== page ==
The beautiful brown-and-white African fish eagle is an icon of the continent, with its mournful, evocative cry that is one of Africa’s most instantly recognisable sounds.Now, bird lovers are eagerly anticipating the cries of a demanding young fish eagle echoing across the Zandvlei nature reserve between Lakeside and Muizenberg in the Western Cape – possibly even this week.This is because they’ve been watching the development of a chick in the nest of a pair of fish eagles which spend much of their time in and around the reserve.The nest was found by Ann Koeslag and companions at an undisclosed location in Tokai Forest after painstaking ornithological detective work.

10 nov
NEW FUNGAL DISEASE THREATENS BRITAIN'S 200M OAKS
http://news.telegraph.co.uk/news/main.jhtm.../10/noaks10.xml
A new disease has been found in native oak trees in Cornwall, raising fears for Britain's 200 million oaks and other native trees which may turn out to be susceptible.The fungal disease is related to Phytopthera ramorum, the disease known in the United States as "sudden oak death," but that disease has never been shown to affect native British oaks.The new pathogen was first discovered in the wood near Redruth last year, when it was found on rhododendron plants and a beech tree. Following its discovery last week on two native oaks, two further oak trees are being monitored in the same area.The disease is so new that it does not yet have a formal scientific name. But the tree pathologist who discovered it, Clive Brasier, of the Forestry Commission's research agency, has called it Phytopthera kernovii - the ancient name for Cornwall. The disease is so far thought to be specific to Britain.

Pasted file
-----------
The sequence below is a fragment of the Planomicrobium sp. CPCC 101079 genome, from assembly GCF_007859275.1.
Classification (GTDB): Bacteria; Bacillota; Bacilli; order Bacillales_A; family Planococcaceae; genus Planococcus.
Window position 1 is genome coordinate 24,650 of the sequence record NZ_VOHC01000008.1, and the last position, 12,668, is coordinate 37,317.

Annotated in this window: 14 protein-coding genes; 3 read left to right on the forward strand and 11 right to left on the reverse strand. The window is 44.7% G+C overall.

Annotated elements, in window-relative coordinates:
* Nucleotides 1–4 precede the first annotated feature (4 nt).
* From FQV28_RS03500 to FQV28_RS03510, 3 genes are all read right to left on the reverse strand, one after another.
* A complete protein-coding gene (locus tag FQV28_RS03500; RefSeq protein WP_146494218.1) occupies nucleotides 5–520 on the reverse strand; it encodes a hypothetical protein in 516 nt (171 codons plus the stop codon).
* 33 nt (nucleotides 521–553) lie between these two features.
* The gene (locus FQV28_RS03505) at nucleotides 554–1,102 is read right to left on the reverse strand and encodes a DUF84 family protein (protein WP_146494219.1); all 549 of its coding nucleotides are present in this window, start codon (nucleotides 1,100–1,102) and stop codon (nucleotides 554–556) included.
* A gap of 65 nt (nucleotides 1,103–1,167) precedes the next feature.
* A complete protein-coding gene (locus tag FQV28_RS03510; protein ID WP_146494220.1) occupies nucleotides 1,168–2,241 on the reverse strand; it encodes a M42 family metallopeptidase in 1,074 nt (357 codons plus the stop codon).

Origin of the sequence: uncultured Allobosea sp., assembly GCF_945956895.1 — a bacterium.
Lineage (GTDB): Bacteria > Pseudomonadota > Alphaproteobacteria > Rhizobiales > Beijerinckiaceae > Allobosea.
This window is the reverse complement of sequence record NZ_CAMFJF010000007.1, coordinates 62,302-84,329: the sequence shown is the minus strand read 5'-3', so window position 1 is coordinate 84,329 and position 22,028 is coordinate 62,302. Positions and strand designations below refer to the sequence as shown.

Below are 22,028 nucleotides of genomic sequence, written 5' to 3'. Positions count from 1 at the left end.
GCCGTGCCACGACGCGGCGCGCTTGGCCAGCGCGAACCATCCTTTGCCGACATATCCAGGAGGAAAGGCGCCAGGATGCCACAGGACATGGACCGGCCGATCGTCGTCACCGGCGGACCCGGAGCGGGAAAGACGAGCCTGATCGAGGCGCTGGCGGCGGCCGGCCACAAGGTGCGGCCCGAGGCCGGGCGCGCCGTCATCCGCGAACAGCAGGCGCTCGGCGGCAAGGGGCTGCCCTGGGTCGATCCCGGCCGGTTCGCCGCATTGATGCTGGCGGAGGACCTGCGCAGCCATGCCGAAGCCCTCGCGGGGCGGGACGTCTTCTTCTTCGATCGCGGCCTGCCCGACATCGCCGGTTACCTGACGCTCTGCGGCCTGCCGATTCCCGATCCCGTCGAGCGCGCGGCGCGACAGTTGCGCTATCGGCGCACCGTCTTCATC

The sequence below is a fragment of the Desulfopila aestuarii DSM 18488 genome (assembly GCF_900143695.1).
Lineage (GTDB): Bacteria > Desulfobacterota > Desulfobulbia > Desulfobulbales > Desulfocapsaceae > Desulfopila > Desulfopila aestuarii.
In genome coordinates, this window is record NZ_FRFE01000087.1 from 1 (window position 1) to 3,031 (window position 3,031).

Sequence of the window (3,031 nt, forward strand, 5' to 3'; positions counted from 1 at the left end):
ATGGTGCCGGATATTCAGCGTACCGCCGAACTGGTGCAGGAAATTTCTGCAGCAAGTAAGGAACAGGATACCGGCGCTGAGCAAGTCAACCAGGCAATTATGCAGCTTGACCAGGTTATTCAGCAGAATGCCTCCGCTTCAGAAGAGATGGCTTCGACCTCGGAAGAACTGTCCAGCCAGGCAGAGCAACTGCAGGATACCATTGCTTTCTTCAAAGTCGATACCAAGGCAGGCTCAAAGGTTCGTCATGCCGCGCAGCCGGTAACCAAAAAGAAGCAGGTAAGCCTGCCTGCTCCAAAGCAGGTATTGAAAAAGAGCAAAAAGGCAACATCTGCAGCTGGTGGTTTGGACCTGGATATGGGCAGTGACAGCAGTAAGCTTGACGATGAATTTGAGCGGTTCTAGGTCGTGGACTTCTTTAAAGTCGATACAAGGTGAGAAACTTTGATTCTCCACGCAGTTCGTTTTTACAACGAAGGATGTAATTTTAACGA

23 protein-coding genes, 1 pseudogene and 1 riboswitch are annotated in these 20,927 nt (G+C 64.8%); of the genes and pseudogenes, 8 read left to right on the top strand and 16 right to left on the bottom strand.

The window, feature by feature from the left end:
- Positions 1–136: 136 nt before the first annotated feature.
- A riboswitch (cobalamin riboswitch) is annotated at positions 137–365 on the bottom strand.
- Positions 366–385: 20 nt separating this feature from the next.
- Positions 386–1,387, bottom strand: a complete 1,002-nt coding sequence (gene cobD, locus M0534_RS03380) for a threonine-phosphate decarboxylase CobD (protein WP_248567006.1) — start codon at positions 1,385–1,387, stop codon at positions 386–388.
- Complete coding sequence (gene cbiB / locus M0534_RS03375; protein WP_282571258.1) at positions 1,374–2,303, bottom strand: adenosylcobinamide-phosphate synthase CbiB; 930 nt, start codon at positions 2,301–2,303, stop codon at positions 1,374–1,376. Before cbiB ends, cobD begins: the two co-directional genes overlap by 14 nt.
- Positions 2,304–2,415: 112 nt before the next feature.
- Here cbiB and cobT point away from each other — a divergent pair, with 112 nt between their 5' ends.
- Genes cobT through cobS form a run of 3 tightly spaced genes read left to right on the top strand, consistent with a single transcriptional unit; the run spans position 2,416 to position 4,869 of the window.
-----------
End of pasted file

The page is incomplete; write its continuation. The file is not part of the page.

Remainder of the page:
12 nov
WOES OF WARMING ARCTIC TO ECHO WORLDWIDE VIA BIRDS
http://www.planetark.com/dailynewsstory.cf...28114/story.htm
The decline of migratory birds due to an accelerating Arctic thaw may also disrupt the delicate ecosystems of their far-flung winter homes from Africa to South America, experts said this week“Birds adapted to the high Arctic tundra are especially at risk,” Hans Meltofte of Denmark’s National Environmental Research Institute told Reuters at a conference reviewing an eight-nation report on global warming’s impact in the Arctic. In the long term, global warming is likely to let forests grow further north in the Arctic, squeezing the tundra breeding grounds of shorebirds – like curlews, sandpipers or red knots – into a narrowing belt bounded by the Arctic Ocean. The report says the Arctic is heating twice as fast as the rest of the globe and that the warming “will have implications for biodiversity around the world because migratory species depend on breeding and feeding grounds in the Arctic.” Several hundred million birds migrate every year thousands of km (miles) to the Arctic to breed, largely because the chill region is almost free of egg-eating predators. They spend the Arctic winter in places from Patagonia to Mauritania. “The bar-tailed godwit can fly from Alaska to New Zealand with no stops,” Meltofte said. Populations already rise and fall according to the availability of food in the build-up to the giant flight, lasting almost a week. “The birds don’t want to go to the Arctic but they have to go to breed,” Meltofte said. “Imagine if two million shorebirds stayed and laid eggs on the ground in Mauritania. The chicks would be eaten by the crows, gulls or jackals.” Any decline in bird populations due to disruptions in the Arctic will affect ecosystems in the south. In the shorter term, however, a warmer Arctic may help some bird species by making food, such as insects for chicks, more available. One survey showed 12 percent of Arctic shorebird species were growing in numbers, 42 were stable and the rest falling. The gray plover is among those gaining while the spoon-billed sandpiper of eastern Siberia is endangered. Birds may be able to fly so far because few parasites live in the chill Arctic or in the salty tidal flats they favor during winter. Higher temperatures might spread parasites. “Birds have this amazing ability to build muscle without training. All mammals need hard training to build muscles, birds do it naturally, all by hormones,” Meltofte said. The Arctic report blames emissions of heat-trapping gases from burning fossil fuels for rising temperatures and says the Arctic is warming quickly because dark water and ground, once uncovered, absorb more heat than snow or ice.

12 nov
BRAZIL FORESTS SEEN DOOMED WITHOUT INT’L AID
http://www.planetark.com/dailynewsstory.cf...28115/story.htm